Friday, May 11, 2012

Dark Shadows: About What You'd Expect

My thoughts on Dark Shadows:

Was it worth the $36 that the local AMC charged for a pair of seats? No. Not by a long shot. That said, was I expecting it to be? No, not really.

I remember growing up with reruns of the original Dark Shadows running on one of the (very few) local broadcast TV stations. Frankly, I never really thought it was all that good. I really couldn't get past the production value and the, frankly awful story lines and dialog. Plus, I'm not really a fan of "all things vampires." Don't get me wrong, there've been some excellent vampire movies made, but they would have been excellent movies had they centered around vampires or not. But, maybe I was too young to understand it. Dunno.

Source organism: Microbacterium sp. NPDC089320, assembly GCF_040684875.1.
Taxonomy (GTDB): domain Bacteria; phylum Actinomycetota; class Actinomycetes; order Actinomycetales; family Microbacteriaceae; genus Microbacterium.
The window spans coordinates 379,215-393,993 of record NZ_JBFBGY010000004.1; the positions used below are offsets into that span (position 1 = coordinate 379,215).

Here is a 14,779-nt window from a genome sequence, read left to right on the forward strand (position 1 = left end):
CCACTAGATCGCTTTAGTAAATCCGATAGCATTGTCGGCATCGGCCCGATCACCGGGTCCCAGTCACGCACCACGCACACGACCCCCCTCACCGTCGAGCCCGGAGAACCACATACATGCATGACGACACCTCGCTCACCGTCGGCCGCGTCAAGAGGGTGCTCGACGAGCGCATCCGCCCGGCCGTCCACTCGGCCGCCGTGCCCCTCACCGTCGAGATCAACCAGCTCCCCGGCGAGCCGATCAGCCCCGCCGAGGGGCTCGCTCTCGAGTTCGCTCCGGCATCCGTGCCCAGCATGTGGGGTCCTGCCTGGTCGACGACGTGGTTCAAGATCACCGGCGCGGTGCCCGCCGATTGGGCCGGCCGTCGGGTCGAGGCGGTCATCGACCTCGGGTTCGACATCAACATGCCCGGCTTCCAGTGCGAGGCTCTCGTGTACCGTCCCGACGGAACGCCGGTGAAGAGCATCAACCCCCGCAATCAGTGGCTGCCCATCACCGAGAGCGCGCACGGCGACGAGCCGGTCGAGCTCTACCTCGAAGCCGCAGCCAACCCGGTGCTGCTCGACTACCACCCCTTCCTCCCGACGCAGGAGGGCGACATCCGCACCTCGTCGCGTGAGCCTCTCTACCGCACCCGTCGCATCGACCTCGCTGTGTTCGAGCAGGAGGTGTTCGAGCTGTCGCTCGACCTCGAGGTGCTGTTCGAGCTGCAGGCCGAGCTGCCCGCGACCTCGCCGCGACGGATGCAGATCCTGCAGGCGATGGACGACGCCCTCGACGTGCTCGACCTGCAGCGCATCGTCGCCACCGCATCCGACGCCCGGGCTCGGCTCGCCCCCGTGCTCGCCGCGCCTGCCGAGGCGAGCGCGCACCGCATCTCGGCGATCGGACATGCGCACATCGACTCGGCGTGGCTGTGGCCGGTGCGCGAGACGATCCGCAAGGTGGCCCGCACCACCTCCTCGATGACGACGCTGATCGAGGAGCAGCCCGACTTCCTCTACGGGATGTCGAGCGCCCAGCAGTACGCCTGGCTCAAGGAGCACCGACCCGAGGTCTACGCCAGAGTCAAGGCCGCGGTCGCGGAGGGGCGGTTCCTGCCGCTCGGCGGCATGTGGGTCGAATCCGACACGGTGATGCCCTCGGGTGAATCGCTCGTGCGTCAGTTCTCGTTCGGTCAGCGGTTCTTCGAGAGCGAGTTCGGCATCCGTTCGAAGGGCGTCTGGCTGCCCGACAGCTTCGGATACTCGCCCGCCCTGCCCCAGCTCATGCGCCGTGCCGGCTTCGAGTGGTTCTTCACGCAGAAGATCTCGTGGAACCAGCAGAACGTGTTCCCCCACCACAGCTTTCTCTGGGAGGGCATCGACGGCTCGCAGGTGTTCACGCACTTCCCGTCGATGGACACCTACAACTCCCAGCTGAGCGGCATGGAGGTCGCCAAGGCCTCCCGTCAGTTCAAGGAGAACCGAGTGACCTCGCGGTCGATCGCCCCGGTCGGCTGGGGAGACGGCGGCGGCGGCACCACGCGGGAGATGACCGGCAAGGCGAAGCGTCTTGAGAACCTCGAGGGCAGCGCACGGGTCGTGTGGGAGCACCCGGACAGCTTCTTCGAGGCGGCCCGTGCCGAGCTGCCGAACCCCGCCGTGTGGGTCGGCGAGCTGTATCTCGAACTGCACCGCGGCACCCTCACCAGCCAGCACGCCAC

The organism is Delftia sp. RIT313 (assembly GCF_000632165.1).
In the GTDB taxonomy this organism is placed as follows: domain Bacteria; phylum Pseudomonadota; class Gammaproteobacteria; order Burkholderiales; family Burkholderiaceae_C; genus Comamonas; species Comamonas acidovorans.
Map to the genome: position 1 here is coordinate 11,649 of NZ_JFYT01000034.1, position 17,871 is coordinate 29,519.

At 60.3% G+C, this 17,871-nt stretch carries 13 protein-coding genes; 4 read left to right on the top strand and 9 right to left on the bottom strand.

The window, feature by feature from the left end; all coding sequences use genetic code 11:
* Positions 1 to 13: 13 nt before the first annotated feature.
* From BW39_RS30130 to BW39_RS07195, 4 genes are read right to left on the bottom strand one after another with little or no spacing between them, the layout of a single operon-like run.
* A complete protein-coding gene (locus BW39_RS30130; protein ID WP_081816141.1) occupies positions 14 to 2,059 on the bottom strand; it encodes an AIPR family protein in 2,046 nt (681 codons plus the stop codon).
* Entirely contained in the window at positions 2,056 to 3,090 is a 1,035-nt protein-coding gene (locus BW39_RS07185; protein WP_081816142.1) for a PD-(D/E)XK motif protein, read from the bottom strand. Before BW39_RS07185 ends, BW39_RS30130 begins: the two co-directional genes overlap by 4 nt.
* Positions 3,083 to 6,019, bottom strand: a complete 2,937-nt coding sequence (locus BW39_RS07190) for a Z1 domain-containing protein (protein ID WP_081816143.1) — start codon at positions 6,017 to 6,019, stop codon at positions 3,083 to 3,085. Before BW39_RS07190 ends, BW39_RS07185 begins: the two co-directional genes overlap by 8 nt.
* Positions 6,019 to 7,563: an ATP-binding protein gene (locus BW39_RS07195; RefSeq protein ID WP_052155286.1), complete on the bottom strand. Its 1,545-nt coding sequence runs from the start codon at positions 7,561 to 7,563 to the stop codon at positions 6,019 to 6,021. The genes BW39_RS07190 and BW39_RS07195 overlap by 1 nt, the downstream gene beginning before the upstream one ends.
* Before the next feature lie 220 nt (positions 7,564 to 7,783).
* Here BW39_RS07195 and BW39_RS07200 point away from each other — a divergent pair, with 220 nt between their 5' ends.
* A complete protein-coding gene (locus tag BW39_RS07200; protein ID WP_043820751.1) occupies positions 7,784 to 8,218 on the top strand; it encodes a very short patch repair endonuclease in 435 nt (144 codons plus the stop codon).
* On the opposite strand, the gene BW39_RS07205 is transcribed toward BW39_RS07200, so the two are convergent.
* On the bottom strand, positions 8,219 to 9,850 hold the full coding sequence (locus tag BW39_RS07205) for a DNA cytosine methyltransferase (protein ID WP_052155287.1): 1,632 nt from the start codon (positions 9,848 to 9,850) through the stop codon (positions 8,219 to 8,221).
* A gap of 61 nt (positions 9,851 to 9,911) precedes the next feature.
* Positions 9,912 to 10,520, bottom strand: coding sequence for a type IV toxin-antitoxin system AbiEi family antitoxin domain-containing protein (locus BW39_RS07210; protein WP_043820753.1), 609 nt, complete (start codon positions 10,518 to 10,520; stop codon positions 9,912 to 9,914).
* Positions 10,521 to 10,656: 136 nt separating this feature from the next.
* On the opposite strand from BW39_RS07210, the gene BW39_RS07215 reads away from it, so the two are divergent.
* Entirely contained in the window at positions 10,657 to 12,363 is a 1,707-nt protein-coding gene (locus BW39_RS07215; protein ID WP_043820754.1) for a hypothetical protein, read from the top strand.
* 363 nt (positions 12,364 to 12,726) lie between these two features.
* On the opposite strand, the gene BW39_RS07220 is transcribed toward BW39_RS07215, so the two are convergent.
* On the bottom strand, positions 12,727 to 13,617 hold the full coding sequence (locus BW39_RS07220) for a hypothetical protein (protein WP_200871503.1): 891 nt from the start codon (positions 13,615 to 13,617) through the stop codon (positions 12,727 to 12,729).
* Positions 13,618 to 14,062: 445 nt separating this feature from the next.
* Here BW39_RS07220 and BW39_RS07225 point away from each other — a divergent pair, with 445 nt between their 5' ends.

I get that the original Dark Shadows had camp value. I get that a lot of people like that. My feelings tend to be that I need more than just camp and nostalgia to enjoy something. Something can be enjoyable and still be awful. I'm a fan of a lot of crap TV shows and movies.

At any rate, the Tim Burton version of Dark Shadows loses the camp associated with the original's shoddy production values. It replaces those shoddy production values with the, now, eminently predictable Tim Burton treatment: pancake makeup; pointlessly-blonded actresses; the presence of Johnny Depp, Helena Bonham Carter and Danny Elfman's music; the "color" palette of muted pastels and greys and high-contrast, "never found in nature" colors. Don't get me wrong, I like that aesthetic, it's just "predictable", even if very well executed.